A helping hand
(Last week), while travelling home to West Vancouver, I stopped at (my Whistler) mailbox to pick up my mail.
My car wouldn't start. A young girl came up and fortunately had booster cables and patiently got my car restarted. She refused any payment.
A big thank you to Emma for helping a stranded senior. And, yes, I did get home OK.
Sunshine, lollipops and Rainbow Electric
A week or so ago, I stood outside Nesters with a cart full of groceries trying to wrangle (my) three-year-old so we could cross the slushy parking lot to our car.
I dropped my glove and I may or may not have sworn (what can I say, it happens).
A man appeared beside me. He picked up my glove then offered to push our groceries to the car, which happened to be parked next to his Rainbow Electric van.
Thank you to Rainbow Electric for some truly off-the-grid support!
Good point and great attitude in your column ("It wasn't a holiday for everyone," Pique, Dec. 29, 2016) about those working over the holidays to get us home safe an accommodate our plans (airline staff, lifties and so on).
I'd add hydro crews to your list. They are out in pretty nasty conditions to get our lights back on. At times, I'm sure they'd also like to be at home with their families and friends.
Some humans like to moan about minor discomforts and aggravations when they should think about the bigger picture.
When I was shovelling out our home recently, I even heard a neighbour in our complex complain that we had a foot of unplowed snow in our driveway (because the bobcat truck got stuck).
I had to say, "Uh, dude, we just got a foot of fresh powder. We like snowstorms here."
Keep up the positive attitude. We have it pretty good here in the frozen north.
The highway and all its faults
The only reason we are having issues with the highway is because the mayor and council (in place) during the Olympics were unwilling to expand the lanes from two to four between Function and the village.
It is simple! We don't need any surveys spending more tax dollars trying to get locals to leave their cars at home on Saturdays or Sundays.
To even think that that is an issue is a joke!
Widen the highway. Simple! Stop the conversations and just do what the Olympic council and mayor did not do.
Oh, and please fix the bus schedule. I have seen third-world countries with a more efficient bus service.
Stop holding the locals and tourists hostages for council's lack of progress!
Act on housing
The irony of Erna Gray's letter to the editor on housing is laughable (Pique, Jan. 5). Here's someone who complains about those living in campers then readily admits they no longer rent out their suite due to potential hassles.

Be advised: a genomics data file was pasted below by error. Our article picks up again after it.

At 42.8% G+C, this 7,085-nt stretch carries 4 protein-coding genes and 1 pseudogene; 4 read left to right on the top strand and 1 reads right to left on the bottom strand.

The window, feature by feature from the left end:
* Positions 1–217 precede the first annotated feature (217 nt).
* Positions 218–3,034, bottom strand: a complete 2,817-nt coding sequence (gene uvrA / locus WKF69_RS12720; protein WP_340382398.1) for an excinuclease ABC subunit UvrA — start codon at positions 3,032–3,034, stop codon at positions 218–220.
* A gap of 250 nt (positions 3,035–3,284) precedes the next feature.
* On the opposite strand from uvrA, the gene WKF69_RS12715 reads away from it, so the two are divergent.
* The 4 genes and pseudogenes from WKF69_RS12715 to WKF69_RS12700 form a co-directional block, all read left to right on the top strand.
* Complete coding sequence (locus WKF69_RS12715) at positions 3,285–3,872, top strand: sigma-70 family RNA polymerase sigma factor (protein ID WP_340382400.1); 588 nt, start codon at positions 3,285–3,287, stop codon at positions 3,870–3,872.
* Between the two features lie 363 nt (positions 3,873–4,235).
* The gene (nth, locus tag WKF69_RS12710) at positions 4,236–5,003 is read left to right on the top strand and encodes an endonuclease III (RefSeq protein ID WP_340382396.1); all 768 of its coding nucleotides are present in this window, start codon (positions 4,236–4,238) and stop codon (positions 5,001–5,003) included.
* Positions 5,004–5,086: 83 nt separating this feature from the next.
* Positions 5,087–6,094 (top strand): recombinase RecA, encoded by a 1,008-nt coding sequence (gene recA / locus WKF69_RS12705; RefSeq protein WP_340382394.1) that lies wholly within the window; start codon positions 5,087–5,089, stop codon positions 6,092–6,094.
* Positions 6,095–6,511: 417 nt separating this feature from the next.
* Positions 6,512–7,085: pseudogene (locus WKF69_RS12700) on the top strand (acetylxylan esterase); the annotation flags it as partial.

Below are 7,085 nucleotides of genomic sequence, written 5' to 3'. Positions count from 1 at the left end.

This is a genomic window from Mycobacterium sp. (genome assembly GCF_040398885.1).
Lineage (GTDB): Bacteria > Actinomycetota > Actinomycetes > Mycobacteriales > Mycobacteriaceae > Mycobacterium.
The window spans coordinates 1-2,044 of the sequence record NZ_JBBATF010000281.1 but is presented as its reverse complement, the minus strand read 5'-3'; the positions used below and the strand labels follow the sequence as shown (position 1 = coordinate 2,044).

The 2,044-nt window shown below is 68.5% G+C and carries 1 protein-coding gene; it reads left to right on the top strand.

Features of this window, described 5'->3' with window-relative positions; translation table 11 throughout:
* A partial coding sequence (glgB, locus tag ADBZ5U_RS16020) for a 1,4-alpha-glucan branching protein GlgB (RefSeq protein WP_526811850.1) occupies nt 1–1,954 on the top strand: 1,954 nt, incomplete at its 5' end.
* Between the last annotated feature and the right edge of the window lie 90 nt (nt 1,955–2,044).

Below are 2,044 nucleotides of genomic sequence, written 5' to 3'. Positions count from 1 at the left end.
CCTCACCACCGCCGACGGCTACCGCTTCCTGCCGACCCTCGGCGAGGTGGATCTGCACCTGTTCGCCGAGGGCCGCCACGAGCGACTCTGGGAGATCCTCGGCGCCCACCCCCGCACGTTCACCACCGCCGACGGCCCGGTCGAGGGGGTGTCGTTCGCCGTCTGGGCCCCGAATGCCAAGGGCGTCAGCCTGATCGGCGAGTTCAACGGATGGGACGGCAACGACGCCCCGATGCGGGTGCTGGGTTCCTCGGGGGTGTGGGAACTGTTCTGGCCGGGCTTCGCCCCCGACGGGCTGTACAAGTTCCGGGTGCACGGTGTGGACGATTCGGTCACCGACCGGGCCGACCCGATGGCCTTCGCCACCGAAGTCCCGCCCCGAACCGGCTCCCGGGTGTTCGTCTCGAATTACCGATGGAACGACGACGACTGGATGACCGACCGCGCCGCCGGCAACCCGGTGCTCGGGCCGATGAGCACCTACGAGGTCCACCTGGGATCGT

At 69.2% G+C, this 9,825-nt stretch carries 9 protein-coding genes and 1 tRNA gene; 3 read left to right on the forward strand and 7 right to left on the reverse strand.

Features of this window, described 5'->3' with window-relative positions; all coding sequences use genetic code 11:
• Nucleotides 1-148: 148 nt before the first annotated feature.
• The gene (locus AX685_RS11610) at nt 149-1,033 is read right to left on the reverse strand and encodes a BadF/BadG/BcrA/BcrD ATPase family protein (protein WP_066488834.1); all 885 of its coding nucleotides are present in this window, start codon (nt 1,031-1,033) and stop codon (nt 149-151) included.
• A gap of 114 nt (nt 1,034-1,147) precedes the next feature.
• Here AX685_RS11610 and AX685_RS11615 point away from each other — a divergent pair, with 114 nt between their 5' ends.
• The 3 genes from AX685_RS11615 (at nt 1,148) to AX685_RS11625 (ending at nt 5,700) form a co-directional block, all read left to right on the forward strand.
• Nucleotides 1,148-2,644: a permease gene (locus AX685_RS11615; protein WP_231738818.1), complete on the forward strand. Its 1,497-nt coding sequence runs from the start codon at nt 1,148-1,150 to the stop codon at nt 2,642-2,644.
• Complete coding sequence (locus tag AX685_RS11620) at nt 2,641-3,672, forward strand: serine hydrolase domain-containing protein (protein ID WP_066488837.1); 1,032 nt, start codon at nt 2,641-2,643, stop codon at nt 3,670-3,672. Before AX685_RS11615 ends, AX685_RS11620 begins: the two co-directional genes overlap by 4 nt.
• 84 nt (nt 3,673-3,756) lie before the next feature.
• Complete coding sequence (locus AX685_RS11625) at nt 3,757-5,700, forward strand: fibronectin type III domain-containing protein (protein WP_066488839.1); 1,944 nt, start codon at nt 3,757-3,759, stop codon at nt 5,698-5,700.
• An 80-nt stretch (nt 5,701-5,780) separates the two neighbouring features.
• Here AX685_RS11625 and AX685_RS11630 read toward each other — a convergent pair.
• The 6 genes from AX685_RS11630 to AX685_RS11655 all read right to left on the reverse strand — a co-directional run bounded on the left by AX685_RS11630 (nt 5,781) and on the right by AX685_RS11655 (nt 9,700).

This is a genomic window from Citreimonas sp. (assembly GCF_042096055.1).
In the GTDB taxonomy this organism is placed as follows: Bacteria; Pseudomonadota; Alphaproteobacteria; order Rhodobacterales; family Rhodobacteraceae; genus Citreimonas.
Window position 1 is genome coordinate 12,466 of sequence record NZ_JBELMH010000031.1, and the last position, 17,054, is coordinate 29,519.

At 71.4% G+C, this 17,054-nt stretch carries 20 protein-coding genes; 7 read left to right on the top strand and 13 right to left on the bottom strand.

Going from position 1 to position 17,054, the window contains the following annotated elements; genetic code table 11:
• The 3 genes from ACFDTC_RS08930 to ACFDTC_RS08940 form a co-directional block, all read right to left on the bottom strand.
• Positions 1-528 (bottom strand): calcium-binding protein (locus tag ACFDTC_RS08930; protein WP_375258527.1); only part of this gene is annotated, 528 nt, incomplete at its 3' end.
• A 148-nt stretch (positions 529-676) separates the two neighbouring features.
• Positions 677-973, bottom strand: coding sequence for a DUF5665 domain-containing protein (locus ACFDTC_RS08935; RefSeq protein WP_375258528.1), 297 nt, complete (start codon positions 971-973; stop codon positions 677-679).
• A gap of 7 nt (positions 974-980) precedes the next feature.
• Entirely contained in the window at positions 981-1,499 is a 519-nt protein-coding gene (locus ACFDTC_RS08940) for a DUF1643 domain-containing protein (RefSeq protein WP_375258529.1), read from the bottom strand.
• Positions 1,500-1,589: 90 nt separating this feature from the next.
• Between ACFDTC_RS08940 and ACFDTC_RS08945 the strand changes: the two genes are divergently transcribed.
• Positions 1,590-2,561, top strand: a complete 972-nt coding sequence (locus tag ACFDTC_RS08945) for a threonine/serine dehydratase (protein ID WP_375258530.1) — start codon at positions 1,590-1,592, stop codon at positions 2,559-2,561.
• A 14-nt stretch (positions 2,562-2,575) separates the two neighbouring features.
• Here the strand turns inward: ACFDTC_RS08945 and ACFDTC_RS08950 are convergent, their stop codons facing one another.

She also questions councils past and present when apparently our mayor was once a squatter herself. Living in a camper can be a lifestyle choice, but I'm sure many of them would prefer a cabin with a wood stove these past few chilly weeks.
I personally know of dozens of long-time and now successful, stable locals with families who started out in campers and squats (myself included).
Had they gone the acceptable route of paying high rent and someone else's mortgage first, they may have just left town.
Most of us came here with a small budget but big dreams. These people with these dreams are the true heart and soul of the community. I would rather have a population of hard-working, modest individuals with a vested interest in the community than a bunch of rich, spoiled brats in big empty houses.
I say to council: accommodate these people with Porta-Potties and free passes to the community centre for showers until real affordable housing is available.
Our future mayor may be living in Lot 4.
Thanks for support
Friends and customers, thank you for your patience and support as we work toward being fully operational again.
Many of you already know a large fire at our Burnaby warehouse destroyed nearly our whole fleet of five-ton trucks along with our van and several trailers on the night of Jan. 2.
Watching the video surveillance of our vehicles burning one by one was heartbreaking, but also brought us some peace since we know the fire started as an electrical fire and was not an act of vandalism or arson.
As things are settling down and the shock of the situation is wearing off, we want you all to know we appreciate your support in this situation and to let you know how much it has helped us through this tough time.
Our first priority always has been and always will be meeting the needs of our customers. We know this affects all of you, too!
Pemberton Transport Co. Ltd
Heating the environment
It may be that Whistler's stores are finally getting the message. On Saturday (Jan. 7), I walked the Village Stroll between Comor Sports and Starbucks and there was only one store with an open door — Activity Central.
Maybe next week all of the doors will be closed.
PM no crybaby
As a longtime visitor and vacation homeowner in Whistler, I have always enjoyed reading Pique as a means of getting in touch with the goings-on in the Whistler community.
However, I was shocked and disgusted by the overt and completely inappropriate political commentary entitled "Kleenex, please" by Lynn Mitges in the Jan. 5 issue.
Ms. Mitges attempts to make a case that our prime minister, Justin Trudeau, is a crybaby who needs to harden up emotionally. A political leader, in my opinion should demonstrate emotions, which are appropriate to the occasion.
Anyone who feels that it's inappropriate to shed a few tears at the funeral of their father or during a visit to Auschwitz-Birkenau concentration camp clearly lacks compassion for family or humanity.
If the best she can do is conjure up scenarios of Donald Trump getting his way with Trudeau by pulling pictures of dead kittens from his wallet — an offensive graphic image mentioned three times in her article — then I suggest we send Ms. Mitges back to journalism school without the benefit of a box of Kleenex of her own.
Dr. Alvin Nirenberg